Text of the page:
Fair question, I don't believe so. I'm telling you that one guy, Peterson, is a hack who's supposed insights are nonsense. I have not, and am not, dismissing the entirety of conservative thought and arguments. There are principled, honest, and thoughtful people on the right just as there are principled, honest, and thoughtful people on the left. He is not one of them.
Societal decay in the western world is self evident, only the causes and extent of it are under discussion surely? The cause of the cycles of decay and improvement are many and various and have not a common thread in recent centuries.
I don't agree with that statement at all. Societal change is self-evident, but decay? In the West, for the most part, crime rates are down, societal measures like abortion rates, divorce rates, etc are at all-time lows. The millennial and Z generations have not turned out to be as useless as once feared with their performance in the military, jobs, et al being just fine. In fact Western militaries are the most disciplined they have ever been if we go by the number of crimes committed in uniform. We have made huge strides in racial, gender, and overall social equality and there's a new focus and attention amongst certain generations to do something about environmental pollution and disasters.

Are there still problems? Of course, the recent turn to populism is evidence enough of that. In some areas there has been too much of a swing in one direction and a correction is inevitable. But everyone is also all-too-willing to forget just how violent and discontented earlier decades were. There's a tendency amongst us all to look back fondly on the years when we were young and judge the present harshly purely because there has been no opportunity for memories about it to fade.
I firmly believe that we are seeing the direct results of increasing leftist domination of education (and subsequently the national discourse) during the past few decades, their ideological views are clear to all that care to look for them. But of course, that puts me at odds with the media, and most "centrist" politicians of my generation. The majority of Universities/colleges in Europe and The US, are massively left leaning from the top to the bottom, to suggest otherwise is simply preposterous. This is not a conspiracy perhaps, but it is a problem.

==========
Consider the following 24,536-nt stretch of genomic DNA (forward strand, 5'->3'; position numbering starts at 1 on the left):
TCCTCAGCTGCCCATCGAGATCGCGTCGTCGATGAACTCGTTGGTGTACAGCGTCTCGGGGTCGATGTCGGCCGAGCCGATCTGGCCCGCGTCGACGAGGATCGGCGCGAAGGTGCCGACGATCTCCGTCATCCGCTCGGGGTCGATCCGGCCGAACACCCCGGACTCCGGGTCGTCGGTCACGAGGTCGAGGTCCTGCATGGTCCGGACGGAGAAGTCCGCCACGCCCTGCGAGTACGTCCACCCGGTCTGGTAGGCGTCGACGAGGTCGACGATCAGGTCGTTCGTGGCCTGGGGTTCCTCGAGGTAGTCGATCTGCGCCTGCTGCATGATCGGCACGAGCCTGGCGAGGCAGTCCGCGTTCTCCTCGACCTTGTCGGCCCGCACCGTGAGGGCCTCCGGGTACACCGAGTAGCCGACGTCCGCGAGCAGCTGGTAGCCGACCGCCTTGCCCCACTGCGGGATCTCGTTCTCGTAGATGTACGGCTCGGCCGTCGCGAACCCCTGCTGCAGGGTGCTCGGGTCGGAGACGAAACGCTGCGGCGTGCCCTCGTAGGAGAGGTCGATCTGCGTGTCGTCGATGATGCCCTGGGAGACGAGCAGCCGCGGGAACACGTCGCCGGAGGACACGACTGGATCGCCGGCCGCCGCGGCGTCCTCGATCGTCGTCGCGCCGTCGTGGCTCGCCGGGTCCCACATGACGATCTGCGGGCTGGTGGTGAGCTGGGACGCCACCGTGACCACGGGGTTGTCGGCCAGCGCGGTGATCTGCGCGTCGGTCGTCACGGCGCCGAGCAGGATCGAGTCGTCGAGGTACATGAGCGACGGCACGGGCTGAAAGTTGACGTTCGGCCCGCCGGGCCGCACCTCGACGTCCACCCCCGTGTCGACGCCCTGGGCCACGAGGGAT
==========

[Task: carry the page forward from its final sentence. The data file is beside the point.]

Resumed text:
Again, I cannot agree with this. When last did you attend an American or European university, either in person or virtually, or know someone who has? There are undoubtedly some excesses that exist: 18-19 year olds will always be rather foolish, but by and large the apocalyptic claims about student actions have not actually borne out.

This though is a prime example of what I'm talking about. What is 'leftist domination' anyway? For one, I think you'd be hard-pressed to find a half a dozen academic Marxists to agree with one another long enough to dominate anything, for another you write as though it's a conspiracy rather than a natural shift in society's views.
User avatar
richard C
8000 Tousand
8000 Tousand
Posts: 8884
Joined: Fri Feb 23, 2007 4:02 pm
Closest Airfield: FAGM
Location: Joeys
Has liked: 159 times
Been liked: 148 times

Re: Strict SAA in the 70's

Unread post by richard C » Tue Sep 17, 2019 9:24 am

My grandfather lived through the First World War.

My father lived through the Second World War.

I have lived through the Vietnam War and the Cold War with the threat of nuclear annihilation, and continuous unrest in the middle-east.

But it's the millennials who have messed it up ?

Right =D>
Grant all equity and dignity.
Monzeglio Cook + Gibson Architects
User avatar
cage
10000 and still climbing
10000 and still climbing
Posts: 10152
Joined: Mon Dec 23, 2013 9:47 am
Closest Airfield: FAGC
Location: ..for the grass 35
Has liked: 16 times
Been liked: 332 times

Re: Strict SAA in the 70's

Unread post by cage » Tue Sep 17, 2019 9:40 am

richard C wrote:
Tue Sep 17, 2019 9:24 am
But it's the millennials who have messed it up ?
Have you seen what all that avo on toast is doing to the rainforest? ;)

Return to “123.45”